Christmas is such a wonderful season; the food, the family bonding, exchanging gifts, the parties. But it can also be extremely hectic and stressful with a never ending to-do list! Families can often become overwhelmed and by the time the 25th of December eventually arrives, everyone is worn out and even, dare I say it, a little jaded by the whole festive spirit! Everything leads up to those brief 24 hours, and then within the blink of an eye, it’s finished. Over for another year. It is important for you to put some time aside to be still, quiet and collect your thoughts. This will re-charge your batteries and give you that extra ‘oomph’ to enjoy the festivities. I’m sure we all want to have some energy to actually celebrate with our friends and families!
I teach mindfulness, yoga and relaxation techniques to children, but even they can become anxious and worried during Christmas. Is the ‘Elf on the Shelf’ watching them? Have they been good enough to receive the presents they want? Will they be on Santa’s naughty or nice list? This can all sound trivial but to a child, it is very important. We sometimes don’t think about their perspective during Christmas and if they don’t (or can’t) verbalise how they are feeling, then it is easy for us to either dismiss our children’s anxieties or not even notice that they are struggling a little. The modern trend for excess can engulf families and this trickles down to children. Their little bodies and minds deal with some intense things during this season, for example excitement, anxiety, hyper-activity, tiredness, extra sugar etc. This is why it is important, as a family, just to take some time to relax and enjoy your time together.
Here are 10 easy ways to really enjoy the lead up to Christmas, as well as the big day itself:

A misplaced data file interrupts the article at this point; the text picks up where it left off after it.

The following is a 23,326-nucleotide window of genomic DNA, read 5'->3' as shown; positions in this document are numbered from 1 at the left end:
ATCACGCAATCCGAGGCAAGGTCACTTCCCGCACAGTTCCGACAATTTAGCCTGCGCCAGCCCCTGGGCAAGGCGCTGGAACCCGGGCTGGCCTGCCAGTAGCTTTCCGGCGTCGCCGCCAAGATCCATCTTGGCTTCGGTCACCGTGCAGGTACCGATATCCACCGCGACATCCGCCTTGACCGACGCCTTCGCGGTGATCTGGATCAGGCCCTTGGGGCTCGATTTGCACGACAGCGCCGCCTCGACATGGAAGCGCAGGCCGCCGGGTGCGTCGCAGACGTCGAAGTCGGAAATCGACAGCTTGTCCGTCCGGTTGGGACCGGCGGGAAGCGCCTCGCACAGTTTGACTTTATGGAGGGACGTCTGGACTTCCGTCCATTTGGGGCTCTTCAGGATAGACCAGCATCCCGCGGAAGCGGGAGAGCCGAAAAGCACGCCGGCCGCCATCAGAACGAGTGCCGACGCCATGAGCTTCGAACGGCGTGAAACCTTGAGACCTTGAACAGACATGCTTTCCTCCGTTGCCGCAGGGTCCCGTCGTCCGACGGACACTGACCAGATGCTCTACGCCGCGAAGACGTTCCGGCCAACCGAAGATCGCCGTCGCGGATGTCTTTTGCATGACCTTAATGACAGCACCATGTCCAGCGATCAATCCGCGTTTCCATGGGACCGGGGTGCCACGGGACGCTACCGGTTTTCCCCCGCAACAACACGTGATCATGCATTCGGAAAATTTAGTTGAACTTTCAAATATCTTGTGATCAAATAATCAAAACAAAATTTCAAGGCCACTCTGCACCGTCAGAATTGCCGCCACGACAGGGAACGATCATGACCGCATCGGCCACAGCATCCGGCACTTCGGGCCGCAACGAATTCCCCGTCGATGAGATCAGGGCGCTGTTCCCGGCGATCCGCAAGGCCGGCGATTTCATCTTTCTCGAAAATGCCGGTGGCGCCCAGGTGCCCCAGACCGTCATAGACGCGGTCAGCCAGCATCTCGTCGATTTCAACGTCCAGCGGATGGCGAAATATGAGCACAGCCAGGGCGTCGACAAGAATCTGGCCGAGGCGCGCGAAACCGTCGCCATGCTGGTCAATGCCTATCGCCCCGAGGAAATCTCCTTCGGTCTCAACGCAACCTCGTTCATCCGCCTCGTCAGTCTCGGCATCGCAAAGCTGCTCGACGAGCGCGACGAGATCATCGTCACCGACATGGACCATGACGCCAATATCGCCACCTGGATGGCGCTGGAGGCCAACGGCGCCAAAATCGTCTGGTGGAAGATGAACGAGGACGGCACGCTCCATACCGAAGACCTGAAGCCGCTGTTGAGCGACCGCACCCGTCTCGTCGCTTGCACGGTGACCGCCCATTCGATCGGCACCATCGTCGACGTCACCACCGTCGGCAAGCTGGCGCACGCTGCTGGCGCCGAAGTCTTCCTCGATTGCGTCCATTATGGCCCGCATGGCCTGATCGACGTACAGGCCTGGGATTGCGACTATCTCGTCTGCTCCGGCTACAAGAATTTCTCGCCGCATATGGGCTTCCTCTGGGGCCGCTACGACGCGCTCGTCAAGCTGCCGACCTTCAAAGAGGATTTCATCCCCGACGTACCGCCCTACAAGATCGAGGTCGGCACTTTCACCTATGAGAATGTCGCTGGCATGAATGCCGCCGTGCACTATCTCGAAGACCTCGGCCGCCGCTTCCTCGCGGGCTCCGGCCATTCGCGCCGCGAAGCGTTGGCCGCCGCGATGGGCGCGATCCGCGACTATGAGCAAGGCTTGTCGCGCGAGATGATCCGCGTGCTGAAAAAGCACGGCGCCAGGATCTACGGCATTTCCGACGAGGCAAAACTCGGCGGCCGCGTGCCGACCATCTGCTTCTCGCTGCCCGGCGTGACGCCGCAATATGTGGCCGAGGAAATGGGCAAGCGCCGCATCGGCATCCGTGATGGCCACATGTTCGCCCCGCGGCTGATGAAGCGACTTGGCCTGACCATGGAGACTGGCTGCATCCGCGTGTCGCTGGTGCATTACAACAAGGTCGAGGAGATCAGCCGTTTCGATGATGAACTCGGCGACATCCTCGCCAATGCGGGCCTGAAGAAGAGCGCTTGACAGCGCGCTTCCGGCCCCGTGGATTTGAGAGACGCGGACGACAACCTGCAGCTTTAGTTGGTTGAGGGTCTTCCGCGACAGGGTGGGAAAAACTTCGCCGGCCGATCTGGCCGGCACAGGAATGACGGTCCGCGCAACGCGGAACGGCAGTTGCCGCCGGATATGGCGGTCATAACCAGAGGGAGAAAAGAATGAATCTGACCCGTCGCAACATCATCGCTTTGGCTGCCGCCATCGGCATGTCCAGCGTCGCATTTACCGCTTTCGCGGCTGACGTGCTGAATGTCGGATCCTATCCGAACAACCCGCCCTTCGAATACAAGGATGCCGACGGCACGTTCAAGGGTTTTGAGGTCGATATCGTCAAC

Go for a walk as a family.
Walking is a brilliant stress reliever and it’s free! A relaxing walk can soothe frayed nerves and you may be surprised at the conversation you have with your children, uninterrupted by smartphones and iPads. It’s amazing how just 15-20 minutes of walking together can really boost everyone’s mood.
This is one of the easiest yet most powerful ways to alleviate anxiety. This one-minute exercise activates the parasympathetic nervous system which helps you relax, by lowering your heart rate and blood pressure. The important thing to remember is to keep your exhales longer than your inhales and then your body will begin to rest. To do this exercise close your eyes and take a deep breath through your nose for a count of 3 and then exhale through your mouth for a count of 5. Focus on your breath and repeat for 60 seconds. If your mind wanders, which it invariably will, just gently guide it back to your breathing. This exercise really calms down children too and is an easy stress-relieving tool to remember.
Take a heart-warming lesson from the Danes and indulge in some ‘hygge’.
‘Hygge’ loosely translates as ‘cosiness’ and what better way to enjoy the winter than putting on some toasty socks, lighting some candles and snuggling up to watch a Christmas film. Hygge is all about spending quality time with friends and family, in a warm, relaxed environment. It’s not about formality or perfection, but it is centred on wellbeing, during these darker months.
Just say no.
We say ‘yes’ to too many things and even more so over the Christmas period. There is a tendency to pack our diaries full to the gunnels. Sometimes we do this because we want to but more often than not, we do it because we feel obliged, guilty or pressured into it. So maybe this year, think about saying ‘no’ to a few things. Don’t put yourself or your family under too much pressure. Do your schedules need to be packed out with event after event? Children (and adults) can easily become overstimulated and worn out, if they are constantly on the go. Sometimes saying no can be a relief!